Introducing Network Protocol Specification Language (NPSL)

Several times before, especially while developing applications for Android, I have found myself (re)implementing TCP clients and servers in different programming languages, most notably Java for Android clients and Python serverside. Everytime a new message or parameter had to be implemented, this would mean writing (or at least copying) a lot of boilerplate code... twice - once for each language.

In order to make things a easier for me, and honor the DRY (Don't Repeat Yourself) principle, I came up with the idea for a way to define network communication between clients and a server regardless of the programming language(s) in which the client and server would be implemented.

Therefore I am proud to annouce the Network Protocol Specification Language (or NPSL), currently in version 0.1. This early version is capable of outputting both a client and a server in Python (of course, more languages will come later - I am currently working on Java), who are perfectly able to communicate through the defined network protocol.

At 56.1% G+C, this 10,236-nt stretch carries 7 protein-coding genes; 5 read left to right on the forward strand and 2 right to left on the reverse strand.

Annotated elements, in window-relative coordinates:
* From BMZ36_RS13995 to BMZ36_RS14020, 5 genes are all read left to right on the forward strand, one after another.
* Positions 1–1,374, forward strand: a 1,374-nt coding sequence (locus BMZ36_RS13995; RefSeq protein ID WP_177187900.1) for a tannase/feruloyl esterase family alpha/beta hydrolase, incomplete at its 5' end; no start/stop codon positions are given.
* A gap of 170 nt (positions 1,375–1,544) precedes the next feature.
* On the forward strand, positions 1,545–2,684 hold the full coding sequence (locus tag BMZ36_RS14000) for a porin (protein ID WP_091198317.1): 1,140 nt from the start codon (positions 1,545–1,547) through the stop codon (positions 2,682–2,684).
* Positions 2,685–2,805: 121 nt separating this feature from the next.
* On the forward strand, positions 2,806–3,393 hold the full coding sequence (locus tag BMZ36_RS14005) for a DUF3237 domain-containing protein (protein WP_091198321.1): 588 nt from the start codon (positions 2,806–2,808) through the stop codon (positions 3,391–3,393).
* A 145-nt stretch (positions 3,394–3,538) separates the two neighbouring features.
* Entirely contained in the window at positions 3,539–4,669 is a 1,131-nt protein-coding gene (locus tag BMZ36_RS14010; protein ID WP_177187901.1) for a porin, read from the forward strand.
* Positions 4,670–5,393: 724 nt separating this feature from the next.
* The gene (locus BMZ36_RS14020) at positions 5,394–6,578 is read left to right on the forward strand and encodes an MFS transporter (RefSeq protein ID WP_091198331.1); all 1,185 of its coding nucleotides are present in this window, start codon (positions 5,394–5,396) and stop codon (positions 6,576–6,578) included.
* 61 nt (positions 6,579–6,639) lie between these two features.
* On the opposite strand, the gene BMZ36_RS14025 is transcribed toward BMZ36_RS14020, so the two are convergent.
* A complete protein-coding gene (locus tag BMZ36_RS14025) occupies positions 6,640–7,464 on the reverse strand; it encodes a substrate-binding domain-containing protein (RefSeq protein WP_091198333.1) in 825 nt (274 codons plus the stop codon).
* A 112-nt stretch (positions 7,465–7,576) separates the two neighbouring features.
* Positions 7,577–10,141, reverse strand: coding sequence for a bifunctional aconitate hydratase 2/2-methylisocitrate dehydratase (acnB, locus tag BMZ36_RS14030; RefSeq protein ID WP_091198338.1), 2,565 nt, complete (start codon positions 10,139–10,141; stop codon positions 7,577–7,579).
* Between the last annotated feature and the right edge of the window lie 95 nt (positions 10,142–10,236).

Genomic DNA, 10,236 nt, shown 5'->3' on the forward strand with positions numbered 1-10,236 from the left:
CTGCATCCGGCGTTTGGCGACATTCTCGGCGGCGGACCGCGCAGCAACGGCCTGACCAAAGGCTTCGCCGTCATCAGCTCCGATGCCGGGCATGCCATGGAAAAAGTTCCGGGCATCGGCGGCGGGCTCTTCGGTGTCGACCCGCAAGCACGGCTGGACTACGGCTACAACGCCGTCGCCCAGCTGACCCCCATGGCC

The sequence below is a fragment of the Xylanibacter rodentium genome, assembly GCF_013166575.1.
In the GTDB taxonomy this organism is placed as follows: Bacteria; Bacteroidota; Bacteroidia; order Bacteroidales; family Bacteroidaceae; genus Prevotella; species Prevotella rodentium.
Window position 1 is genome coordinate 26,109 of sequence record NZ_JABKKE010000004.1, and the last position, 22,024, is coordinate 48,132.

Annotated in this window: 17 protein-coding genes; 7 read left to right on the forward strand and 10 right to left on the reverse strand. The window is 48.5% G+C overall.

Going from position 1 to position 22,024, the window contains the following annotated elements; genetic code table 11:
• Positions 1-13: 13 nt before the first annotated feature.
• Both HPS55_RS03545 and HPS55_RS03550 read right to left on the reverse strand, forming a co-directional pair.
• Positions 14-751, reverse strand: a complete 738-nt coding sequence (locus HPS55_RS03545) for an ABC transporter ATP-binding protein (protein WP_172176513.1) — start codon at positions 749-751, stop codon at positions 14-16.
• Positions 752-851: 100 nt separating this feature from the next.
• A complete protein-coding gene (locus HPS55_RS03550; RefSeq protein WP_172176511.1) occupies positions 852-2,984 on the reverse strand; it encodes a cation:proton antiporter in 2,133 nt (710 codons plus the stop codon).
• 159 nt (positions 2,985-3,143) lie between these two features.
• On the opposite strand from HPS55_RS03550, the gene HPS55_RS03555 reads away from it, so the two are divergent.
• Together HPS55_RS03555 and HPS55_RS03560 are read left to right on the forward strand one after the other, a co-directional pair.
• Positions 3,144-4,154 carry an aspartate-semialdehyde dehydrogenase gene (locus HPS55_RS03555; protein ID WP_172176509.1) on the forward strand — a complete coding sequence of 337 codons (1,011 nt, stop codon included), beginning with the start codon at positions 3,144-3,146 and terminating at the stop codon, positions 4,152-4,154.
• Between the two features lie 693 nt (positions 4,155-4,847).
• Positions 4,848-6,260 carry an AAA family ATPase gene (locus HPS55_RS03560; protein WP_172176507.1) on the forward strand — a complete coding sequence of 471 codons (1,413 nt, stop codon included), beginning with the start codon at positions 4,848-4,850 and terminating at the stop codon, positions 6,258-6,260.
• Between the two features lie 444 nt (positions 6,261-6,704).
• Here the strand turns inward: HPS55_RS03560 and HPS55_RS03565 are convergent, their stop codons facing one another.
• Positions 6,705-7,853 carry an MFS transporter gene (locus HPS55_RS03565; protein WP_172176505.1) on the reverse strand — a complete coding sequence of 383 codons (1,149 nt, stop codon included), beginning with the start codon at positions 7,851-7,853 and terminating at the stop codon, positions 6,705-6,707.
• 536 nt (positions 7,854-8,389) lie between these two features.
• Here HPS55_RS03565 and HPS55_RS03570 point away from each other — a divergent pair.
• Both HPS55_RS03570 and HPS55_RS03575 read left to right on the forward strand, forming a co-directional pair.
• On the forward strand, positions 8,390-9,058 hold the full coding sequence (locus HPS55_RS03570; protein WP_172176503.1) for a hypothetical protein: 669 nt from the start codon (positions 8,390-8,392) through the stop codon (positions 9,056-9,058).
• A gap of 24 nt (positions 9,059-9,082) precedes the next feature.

I intend to release the code into public domain, but I have yet to find an appropriate license for it.

If you are curious to take a look, the code is publicly available on GitHub:

An example NPSL-file looks like this:

mediaplayer 100 (
    => 10  set_volume (Volume, byte)
    => 20  get_volume
    <= 20 get_volume (Volume, byte)
    => 150 get_playlist
    <= 150 get_playlist (Tracks, strings)

The resulting protocol is defined primarily through messages, which follow the format: <direction> <id>, <name>, [<parameters>].

The direction is either => or <=, meaning "from client to server" and "from server to client", respectively and defines which way the message goes. (There is also a <> direction, meaning both ways). The id is the internal value that actually gets sent through the connection, name is, well, a name for the message, and finally a message has a (possibly empty) list of parameters, where a parameter consists of a name and a data type.

Seven data types are possible as of this version: Byte, integer, list of integers, float, string, list of strings and arbitrary binary data.

Messages can be arranged into modules (which can also contain other modules) as the mediaplayer in the example, which allows for easy distinction of messages in the message handling code.

About the author

Jesper Borgstrup Jesper is a Masters student of computer science at the University of Copenhagen.

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